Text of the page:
View Full Version : Latest iTunes hack creates more noise

16-04-04, 02:28

Not too long ago a rather "rough" tool to crack the DRM (Digital Rights Management) scheme used by Apple's iTunes was released named "QTFairUse". The ironically Windows only program caused no limit of controversy (http://www.dslreports.com/shownews/36037) after the source code showed up on the web. The program extracted DRM-free, AAC data from a protected AAC stream as it played in the Quicktime player. The program was a little rough around the edges however, leading an anonymous developer to modify it further and create the next thorn in Apple's side: a program dubbed "PlayFair". It's currently hosted at a SourceForge-like site in India after an Apple lawsuit (http://www.theregister.co.uk/2004/04/09/playfair_dmca_takedown/) last week forced the program's anonymous developer to support offshoring.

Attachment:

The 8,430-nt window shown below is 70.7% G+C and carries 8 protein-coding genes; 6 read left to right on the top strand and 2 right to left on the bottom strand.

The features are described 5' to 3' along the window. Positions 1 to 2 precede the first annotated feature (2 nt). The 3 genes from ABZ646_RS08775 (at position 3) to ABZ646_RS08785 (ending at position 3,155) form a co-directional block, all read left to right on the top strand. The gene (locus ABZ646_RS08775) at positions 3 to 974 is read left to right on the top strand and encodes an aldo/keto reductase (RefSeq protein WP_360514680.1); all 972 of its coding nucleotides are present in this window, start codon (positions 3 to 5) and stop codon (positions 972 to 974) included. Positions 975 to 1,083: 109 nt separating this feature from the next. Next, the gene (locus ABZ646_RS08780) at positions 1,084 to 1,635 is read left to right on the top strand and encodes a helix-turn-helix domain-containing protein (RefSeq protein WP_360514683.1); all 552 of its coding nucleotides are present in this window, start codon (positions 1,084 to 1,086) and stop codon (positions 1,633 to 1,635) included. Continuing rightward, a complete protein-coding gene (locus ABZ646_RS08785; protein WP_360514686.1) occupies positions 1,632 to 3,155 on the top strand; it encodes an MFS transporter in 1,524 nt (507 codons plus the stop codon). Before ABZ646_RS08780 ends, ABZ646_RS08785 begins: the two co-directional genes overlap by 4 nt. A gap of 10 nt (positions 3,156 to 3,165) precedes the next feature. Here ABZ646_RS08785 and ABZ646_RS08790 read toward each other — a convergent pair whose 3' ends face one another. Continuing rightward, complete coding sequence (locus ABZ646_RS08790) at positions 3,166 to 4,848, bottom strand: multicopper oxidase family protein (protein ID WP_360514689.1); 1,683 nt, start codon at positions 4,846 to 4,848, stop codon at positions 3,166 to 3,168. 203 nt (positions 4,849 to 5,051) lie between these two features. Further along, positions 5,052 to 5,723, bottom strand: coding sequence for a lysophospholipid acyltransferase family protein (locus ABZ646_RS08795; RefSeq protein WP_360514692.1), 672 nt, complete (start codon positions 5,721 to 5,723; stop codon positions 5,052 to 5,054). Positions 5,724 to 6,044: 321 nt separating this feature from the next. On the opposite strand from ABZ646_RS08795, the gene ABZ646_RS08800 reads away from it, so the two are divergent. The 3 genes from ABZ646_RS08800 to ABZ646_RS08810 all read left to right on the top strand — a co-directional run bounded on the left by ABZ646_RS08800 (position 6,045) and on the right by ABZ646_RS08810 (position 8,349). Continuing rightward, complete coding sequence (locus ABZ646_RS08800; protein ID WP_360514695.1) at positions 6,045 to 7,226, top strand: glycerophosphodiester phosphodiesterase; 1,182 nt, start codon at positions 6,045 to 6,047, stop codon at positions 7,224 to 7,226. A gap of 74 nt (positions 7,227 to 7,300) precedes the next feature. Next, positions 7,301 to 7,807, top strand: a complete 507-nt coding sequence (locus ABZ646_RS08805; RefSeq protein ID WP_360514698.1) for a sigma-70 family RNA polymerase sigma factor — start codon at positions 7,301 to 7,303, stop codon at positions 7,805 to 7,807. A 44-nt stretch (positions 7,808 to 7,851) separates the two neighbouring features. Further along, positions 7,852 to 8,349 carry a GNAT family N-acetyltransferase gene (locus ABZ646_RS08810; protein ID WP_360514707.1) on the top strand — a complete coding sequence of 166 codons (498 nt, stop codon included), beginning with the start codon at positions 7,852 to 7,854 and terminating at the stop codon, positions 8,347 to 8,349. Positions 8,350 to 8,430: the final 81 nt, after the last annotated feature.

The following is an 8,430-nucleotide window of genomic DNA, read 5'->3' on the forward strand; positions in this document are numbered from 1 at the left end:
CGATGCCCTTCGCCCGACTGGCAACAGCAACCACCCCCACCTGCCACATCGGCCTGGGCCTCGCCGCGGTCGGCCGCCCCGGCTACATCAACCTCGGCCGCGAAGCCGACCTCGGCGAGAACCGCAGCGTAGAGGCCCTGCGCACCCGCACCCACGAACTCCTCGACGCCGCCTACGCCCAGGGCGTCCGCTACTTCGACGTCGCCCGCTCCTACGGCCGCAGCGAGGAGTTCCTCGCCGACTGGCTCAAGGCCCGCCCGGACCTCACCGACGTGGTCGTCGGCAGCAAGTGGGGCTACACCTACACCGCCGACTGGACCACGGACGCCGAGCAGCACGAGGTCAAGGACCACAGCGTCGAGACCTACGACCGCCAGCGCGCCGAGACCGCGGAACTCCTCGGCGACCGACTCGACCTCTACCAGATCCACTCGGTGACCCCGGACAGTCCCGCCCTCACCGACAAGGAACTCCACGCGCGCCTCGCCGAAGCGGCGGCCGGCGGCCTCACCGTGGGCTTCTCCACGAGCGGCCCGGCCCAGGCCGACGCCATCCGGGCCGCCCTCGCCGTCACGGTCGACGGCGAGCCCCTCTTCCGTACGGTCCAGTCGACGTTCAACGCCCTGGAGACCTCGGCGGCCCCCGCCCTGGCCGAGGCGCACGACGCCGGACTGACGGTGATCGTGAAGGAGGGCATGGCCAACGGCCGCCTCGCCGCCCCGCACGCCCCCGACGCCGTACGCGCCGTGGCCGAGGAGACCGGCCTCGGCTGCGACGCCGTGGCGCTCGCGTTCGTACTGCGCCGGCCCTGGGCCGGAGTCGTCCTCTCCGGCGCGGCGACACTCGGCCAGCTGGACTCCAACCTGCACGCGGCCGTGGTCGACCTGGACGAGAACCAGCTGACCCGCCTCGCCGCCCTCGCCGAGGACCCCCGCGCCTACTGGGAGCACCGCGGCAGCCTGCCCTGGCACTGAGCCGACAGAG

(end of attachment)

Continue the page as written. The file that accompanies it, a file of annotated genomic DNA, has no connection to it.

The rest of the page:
From the site's description: "It takes one of the iTMS Protected AAC Audio Files, decodes it using a key obtained from your iPod or Microsoft Windows system and then writes the new, decoded version to disk as a regular AAC Audio File. It then optionally copies the metadata tags that describe the song, including the cover art, to the new file." Because it is a key based system, users can only decode AACs from the Music store they own, and not those from other users. Since the program emerged, it has fueled a new round of debate over the future of digital rights management and the success Apple will have in keeping the music secure.

DSL Reports (http://www.dslreports.com/shownews/42322)

tlr online
16-04-04, 02:57